The company, which has a market value of almost pounds 1bn, has changed strategy in recent years by cutting costs, reducing its reliance on national newspapers -- which it considers volatile -- and increasing investments in television and regional papers.
In March, the company sold its remaining stake in Newspaper Publishing, the owner of the Independent. Mirror shareholders will probably welcome any offer higher than 260 pence per share, analysts said, while Mirror is likely to hold out for a bid closer to 300p per share.
Axel Springer, Europe's biggest newspaper publisher, whose titles include Bild-Zeitung, Germany's largest-circulation tabloid, said last week that Mirror Group is only one of many acquisitions it is considering. The German company is led by August Fischer, a former executive at Murdoch's News Corp., who became Springer chief executive last December and has pledged to expand overseas.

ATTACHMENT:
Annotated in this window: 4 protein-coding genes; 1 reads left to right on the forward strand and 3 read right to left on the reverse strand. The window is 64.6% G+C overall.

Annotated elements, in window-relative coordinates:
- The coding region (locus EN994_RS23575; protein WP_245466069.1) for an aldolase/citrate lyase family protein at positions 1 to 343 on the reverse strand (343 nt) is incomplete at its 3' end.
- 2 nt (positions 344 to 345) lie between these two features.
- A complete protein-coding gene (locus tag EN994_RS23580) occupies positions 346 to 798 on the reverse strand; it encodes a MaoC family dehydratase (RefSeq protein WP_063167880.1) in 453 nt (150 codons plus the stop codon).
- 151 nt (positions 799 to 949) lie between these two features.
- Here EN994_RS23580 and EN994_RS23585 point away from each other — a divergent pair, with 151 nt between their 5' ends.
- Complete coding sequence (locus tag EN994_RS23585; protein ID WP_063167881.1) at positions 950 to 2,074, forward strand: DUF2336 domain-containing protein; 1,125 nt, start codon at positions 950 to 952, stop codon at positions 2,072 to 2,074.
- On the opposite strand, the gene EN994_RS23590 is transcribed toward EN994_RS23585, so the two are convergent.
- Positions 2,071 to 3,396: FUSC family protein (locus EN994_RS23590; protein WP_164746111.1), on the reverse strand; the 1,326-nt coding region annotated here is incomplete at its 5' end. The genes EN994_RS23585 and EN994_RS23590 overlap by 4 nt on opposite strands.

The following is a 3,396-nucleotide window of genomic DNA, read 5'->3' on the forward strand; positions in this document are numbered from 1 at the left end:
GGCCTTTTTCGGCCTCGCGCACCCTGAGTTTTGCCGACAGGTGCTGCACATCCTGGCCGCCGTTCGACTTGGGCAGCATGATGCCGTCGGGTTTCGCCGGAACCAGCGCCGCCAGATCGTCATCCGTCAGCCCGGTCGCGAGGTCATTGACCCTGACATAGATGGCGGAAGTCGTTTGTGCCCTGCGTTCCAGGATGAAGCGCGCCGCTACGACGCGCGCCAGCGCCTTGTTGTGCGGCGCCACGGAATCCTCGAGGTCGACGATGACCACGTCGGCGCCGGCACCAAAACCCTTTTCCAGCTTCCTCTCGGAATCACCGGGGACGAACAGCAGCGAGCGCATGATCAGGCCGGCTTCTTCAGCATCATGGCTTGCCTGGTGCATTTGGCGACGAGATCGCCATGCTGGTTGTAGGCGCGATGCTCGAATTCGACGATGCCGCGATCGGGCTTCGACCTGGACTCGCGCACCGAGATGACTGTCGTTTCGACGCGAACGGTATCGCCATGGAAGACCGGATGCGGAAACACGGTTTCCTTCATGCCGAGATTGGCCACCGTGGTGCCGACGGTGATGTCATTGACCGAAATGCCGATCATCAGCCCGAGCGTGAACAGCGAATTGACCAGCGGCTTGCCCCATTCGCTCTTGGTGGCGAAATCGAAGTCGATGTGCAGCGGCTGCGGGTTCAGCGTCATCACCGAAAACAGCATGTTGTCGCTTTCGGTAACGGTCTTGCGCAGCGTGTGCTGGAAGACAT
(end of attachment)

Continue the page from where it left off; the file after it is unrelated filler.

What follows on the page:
While a bid from the German company would be "extremely sensible, both strategically and financially", according to Paul Richards, an analyst at Panmure Gordon, other publishers would probably be interested.
"Now that it is out in the open, anyone who's vaguely interested -- and that would be anyone in publishing or with the right amount of financial muscle -- will be looking at it quite carefully," Mr Richards said.
In its push overseas, the Hamburg-based Springer has so far set up publishing ventures in Spain, Austria, Hungary and Poland. It has also branched out into broadcasting and electronic media, though it still gets more than three-quarters of sales from newspapers and magazines.
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